Banned Books Week is an annual celebration of the freedom to read. Specifically, it is a week to share our passion for books that have been challenged or even banned from schools, libraries, and even entire countries because someone didn't want them to be read. To say that dictating the availability of books to any age based on one person's moral or social reservations is selfish is an understatement. So how can you help celebrate Banned Books Week? The easiest way is to read. If you already own one of the hundreds of challenged books in print today, you're ahead of the pack. Otherwise, go to your local library, bookstore, or digital distributor of choice and pick up a book that's been challenged or banned. Share your thoughts with your friends, your coworkers, your students, your family, or shout them out on social media.
The next step up is still about spreading the word. Banned Books Week has two digital ways to participate to raise awareness for the event. The first is a brand new event they're calling the Banned Books Week Twitter Party. On Monday, 23 September from 10AM to 12PM EST and Wednesday, 25 September from 12PM to 2PM EST, get on Twitter and write about Banned Books Week with the hashtag #BannedBooksWeek. Write about your favorite challenged or banned book. Write about how important the freedom to read is. Or just write how you're celebrating Banned Books Week. The obvious goal is to get Banned Books Week trending on Twitter so more people are made aware of this wonderful event.
The second digital option is even more personal. You can participate in the Banned Books Week Virtual Read-Out. Basically, you shoot a short video, three minutes or less, talking about a banned or challenged book. You can intro the book (where and why it was banned and why you feel it's important) and then read your favorite passage. You can also talk in more general terms about your favorite banned or challenged book, explaining what it means to you and how you would feel if someone prevented you from reading it. You upload the video to YouTube then fill out this form to be included on the Banned Books Week page as part of their 2013 celebration.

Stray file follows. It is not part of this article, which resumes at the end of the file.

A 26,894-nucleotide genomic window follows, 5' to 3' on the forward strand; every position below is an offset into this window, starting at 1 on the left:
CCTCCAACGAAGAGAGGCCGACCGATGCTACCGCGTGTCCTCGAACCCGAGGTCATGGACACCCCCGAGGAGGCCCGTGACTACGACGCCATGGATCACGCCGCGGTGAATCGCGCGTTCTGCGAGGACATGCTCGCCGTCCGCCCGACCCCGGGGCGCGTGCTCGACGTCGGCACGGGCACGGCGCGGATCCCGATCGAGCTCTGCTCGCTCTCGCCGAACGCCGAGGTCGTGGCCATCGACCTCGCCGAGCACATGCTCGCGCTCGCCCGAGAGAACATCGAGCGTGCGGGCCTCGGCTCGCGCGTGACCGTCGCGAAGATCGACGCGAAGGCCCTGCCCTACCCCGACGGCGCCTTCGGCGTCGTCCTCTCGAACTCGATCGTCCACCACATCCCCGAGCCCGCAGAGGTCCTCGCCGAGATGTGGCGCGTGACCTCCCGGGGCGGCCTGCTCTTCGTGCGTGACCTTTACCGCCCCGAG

There are more things you can do to participate. You can join in on a real world Banned Books Week event at your local library, bookstore, or school. If you work fast, you could even arrange your own party or event to celebrate.
The Banned Books Week effort doesn't have to stop on 28 September. Preserving the freedom to read is a year-round pursuit. Keep your eyes open for challenges to materials in your community. Report challenged books to the American Library Association using this confidential form. That's how all those wonderful Most Challenged lists are created each year. Keep up with the latest news with organizations like the ALA and the Comic Book Legal Defense Fund.
Consider joining or donating to any organization that supports libraries and schools that have to fight back against challenges, like the CBLDF or the Freedom to Read Foundation, so they can continue to do great work. Banned Books Week has a lot of sponsors that can use your support.
This week at Sketchy Details is dedicated to Banned Books Week, the freedom to read, and the freedom to access media. We'll be discussing books, comics, manga, and more that have been challenged, censored, or banned. Even Slipstream will be focused on Banned Books Week.
How will you be celebrating Banned Books Week? Let me know in the comments below.